I hear that professional golfers occasionally get stuck in their progress and completely redesign their swings. For a while, they’re stuck at what they consider to be a two-three level, but frequently they are then able to push through and finally reach a 10 with a new strategy.
Even with a more effective strategy, you might feel that it will take too long to get to a ten from a six. Yes, it can take some time, but the time is going to pass anyway, so you might as well spend it making your life better. You can keep growing, and keep seeing new levels of satisfaction in what you can become.
What is a ten?
You have to define it to find it. The first step is to consider what a ten actually is–what does it look like to you? If you’re talking income, is it $200,000 a year? Is it $1 million a year with less than 20 hours of work a week? You’ll only get where you’re going if you know your destination.
Set goals to move toward that perfect ten.
Now that you know where you’re going, get started on the journey.Be aggressive but smart. As long as you keep moving forward, it’s impossible to fail. You only fail when you stop trying–think of setbacks as a blessing. Now you now what NOT to do to succeed.
Evaluate your progress.
It’s important to take a hard look at the progress you’re making toward that goal. If your path isn’t working, do something else–it’s that simple. Just try a different strategy. Don’t waste your time sticking to something that isn’t giving you the results you need.
And when things are working, keep going.
What Happens When You Reach Your Ten?
When you reach your ten, you’ll realize that your original six was actually a three or a four, based on your new perspective.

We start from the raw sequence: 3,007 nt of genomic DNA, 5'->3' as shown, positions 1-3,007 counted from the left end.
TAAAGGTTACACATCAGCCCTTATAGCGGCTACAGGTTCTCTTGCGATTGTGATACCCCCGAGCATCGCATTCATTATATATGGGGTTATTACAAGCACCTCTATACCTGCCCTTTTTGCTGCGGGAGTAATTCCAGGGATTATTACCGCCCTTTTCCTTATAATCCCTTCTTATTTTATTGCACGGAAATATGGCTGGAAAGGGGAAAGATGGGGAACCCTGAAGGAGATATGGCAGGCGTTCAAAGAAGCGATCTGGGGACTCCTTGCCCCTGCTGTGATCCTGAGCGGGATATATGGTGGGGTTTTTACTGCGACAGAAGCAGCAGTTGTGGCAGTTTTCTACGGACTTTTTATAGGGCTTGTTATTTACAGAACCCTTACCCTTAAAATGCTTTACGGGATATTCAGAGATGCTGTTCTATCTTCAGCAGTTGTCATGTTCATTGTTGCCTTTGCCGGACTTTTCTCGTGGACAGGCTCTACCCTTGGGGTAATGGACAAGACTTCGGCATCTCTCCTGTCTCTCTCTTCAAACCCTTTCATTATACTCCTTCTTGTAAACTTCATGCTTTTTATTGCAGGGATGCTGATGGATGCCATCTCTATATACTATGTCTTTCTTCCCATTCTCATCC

Realizing how big a ten really is shows you how much higher you can go as you reach each milestone.
Truth is, you’re far more capable than you may have imagined–and it never ends.
A billionaire, for example, has far more money than he could spend in ten lifetimes, but he still feels the need to see if he’s capable of more. Being fixed in one spot is never satisfying for long. The pleasure is in the progress and experience, not in hitting some milestone.
It’s all about evolving–ever-evolving.
Ultimately, the amount of fulfillment you feel can be proportional to the amount of action you’re taking.
So get out there and do as much as you can to meet your goals. A perfect 10 is within your reach.
What “perfect 10” are you working on right now? Share your thoughts in the comments section, below!
“You’ve got a lot of choices. If getting out of bed in the morning is a chore and you’re not smiling on a regular basis, try another choice.” ~Steven D. Woodhull
As human beings, we are almost universally less than stellar at evaluating risk and reward.
Are you ever willing to bet $10 on a roulette wheel or the slot machine even though the odds are better than 50% that a loss will occur?
What about buying lottery tickets? Are those wise decisions according to logical assessments?
On the other hand, how willing are you to take social risks, like going up to an attractive member of the opposite sex and saying hello?
The risk is almost exactly zero, but the potential payoff is huge. Yet not many people will take this perceived risk even though this is a nearly perfect situation: very low risk and very high reward potential.
Are you assessing your life choices wisely?Our actions are largely determined by where we choose to focus our attention. If you emphasize the positive aspects of something and minimize the downside, you’re likely to take that action. If you have the opposite focus, you’re unlikely to do it.
So what’s the right way to make a decision?
Consider the Positives
Are you considering all the ways the risk could pay off? In the example above, you could make a new friendship.
You might get a new career out of it. You might meet your spouse or a new golfing buddy. Think about all the potential benefits of taking the risk you have in mind. Make a mental list.
Some people try to minimize the upside as an excuse not to move forward.
Be honest with yourself. Avoid giving in to anxiety and making light of the potential rewards. And remember, People who are guided by fear tend to have smaller, less satisfying lives.
Don’t Forget the Other Side